All of which brings us back to Medicaid and its effect on healthcare delivery (and possible reform of the delivery system). What started as a relatively small component of social reforms initiated by then-president Lyndon B. Johnson in the 1960s—when, initially, only 2% of Americans qualified for Medicaid—has become, effectively, the largest insurer in the United States, with more than 74 million people enrolled, according to Centers for Medicare and Medicaid Services data
. Part of this increase in Medicaid recipients can be attributed to the ACA, which, for states that opted in, expanded eligibility to include persons with incomes at 138% of the poverty level.
Notably, for the 31 states (and Washington, DC) that signed on for this component of the ACA, the federal government covers the costs for the bulk care provided these “new” Medicaid recipients—including addiction and mental health treatment. In fact, in announcing his “no” vote last week, Pennsylvania Republican Congressman Brian Fitzpatrick said he was basing his decision on “the impact on the single most important issue plaguing [his district], and the issue that I have made my priority in Congress: opioid abuse prevention, treatment and recovery,” according to The Times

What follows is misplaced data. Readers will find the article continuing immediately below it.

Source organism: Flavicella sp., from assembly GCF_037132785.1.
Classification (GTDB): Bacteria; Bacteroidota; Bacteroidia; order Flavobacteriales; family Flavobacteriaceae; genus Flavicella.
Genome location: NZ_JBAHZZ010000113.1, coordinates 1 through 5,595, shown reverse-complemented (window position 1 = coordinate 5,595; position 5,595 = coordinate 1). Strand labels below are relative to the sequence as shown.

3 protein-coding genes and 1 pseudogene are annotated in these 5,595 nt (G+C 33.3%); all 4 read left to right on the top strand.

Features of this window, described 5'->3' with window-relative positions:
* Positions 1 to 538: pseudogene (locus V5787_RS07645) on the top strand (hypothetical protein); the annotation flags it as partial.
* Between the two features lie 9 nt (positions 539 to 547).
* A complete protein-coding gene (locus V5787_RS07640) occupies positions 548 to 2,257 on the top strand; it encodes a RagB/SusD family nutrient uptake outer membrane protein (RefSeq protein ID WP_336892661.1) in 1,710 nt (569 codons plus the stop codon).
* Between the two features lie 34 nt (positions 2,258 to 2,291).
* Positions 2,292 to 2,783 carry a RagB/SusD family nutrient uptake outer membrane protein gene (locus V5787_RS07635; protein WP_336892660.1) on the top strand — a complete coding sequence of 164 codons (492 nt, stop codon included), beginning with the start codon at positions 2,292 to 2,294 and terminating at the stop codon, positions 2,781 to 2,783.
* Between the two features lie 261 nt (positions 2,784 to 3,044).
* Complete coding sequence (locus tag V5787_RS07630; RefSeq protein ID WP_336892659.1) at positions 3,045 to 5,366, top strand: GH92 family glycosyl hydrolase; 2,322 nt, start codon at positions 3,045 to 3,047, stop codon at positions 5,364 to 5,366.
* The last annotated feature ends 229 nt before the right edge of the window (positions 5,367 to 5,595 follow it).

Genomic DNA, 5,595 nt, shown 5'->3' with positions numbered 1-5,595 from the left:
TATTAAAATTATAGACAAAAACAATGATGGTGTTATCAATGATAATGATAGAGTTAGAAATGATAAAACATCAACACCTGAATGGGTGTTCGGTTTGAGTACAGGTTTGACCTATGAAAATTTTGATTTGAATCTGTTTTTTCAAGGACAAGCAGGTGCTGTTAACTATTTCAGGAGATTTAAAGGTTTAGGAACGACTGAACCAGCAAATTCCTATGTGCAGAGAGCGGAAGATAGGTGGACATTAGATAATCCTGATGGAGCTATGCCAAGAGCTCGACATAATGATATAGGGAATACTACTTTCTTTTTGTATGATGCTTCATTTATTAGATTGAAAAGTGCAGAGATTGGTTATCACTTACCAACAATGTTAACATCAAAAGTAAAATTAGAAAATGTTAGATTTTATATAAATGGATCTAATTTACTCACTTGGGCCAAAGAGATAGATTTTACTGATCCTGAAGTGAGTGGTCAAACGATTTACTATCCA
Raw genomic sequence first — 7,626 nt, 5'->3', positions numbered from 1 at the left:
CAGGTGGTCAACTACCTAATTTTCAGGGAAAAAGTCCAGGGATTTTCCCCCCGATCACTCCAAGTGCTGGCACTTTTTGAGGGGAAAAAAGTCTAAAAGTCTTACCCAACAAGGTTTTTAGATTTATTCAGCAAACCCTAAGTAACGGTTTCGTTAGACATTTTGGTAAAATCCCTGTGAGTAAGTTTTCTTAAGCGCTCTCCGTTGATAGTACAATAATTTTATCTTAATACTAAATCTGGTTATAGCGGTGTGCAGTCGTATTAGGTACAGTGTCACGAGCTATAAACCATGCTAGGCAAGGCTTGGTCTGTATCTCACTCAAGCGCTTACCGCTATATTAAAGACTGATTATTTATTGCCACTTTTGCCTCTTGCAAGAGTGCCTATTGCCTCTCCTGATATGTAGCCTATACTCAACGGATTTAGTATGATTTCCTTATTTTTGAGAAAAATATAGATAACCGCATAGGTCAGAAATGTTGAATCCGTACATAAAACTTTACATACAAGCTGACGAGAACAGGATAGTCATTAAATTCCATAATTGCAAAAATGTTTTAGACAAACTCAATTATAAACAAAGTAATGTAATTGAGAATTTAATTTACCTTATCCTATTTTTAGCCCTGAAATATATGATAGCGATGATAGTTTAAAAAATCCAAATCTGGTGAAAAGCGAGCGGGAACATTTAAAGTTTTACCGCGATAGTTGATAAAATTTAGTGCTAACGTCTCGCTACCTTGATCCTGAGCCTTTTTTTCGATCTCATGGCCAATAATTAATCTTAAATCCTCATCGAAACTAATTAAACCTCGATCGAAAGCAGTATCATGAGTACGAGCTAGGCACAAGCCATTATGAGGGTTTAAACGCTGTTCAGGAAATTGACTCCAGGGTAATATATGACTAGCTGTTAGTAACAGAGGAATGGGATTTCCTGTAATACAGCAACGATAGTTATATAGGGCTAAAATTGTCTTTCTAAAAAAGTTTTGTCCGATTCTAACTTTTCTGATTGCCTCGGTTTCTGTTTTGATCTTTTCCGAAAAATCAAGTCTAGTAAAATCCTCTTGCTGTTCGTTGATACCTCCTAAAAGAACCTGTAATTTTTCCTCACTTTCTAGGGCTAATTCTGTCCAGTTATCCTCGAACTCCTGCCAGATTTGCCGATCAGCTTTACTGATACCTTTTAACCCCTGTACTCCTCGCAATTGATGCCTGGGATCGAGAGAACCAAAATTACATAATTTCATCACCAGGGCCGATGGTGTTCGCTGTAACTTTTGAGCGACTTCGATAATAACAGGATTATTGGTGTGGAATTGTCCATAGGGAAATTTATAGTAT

And Fitzpatrick was, of course, hardly alone
. Which means, any future attempts to tear up the ACA will have to address the opioid epidemic and related issues or, as Young would put it, they will be “gone, gone, the damage done.”
Brian P. Duleavy is a medical writer and editor based in New York. His work has appeared in numerous healthcare-related publications. He is the former editor of Infectious Disease Special Edition.
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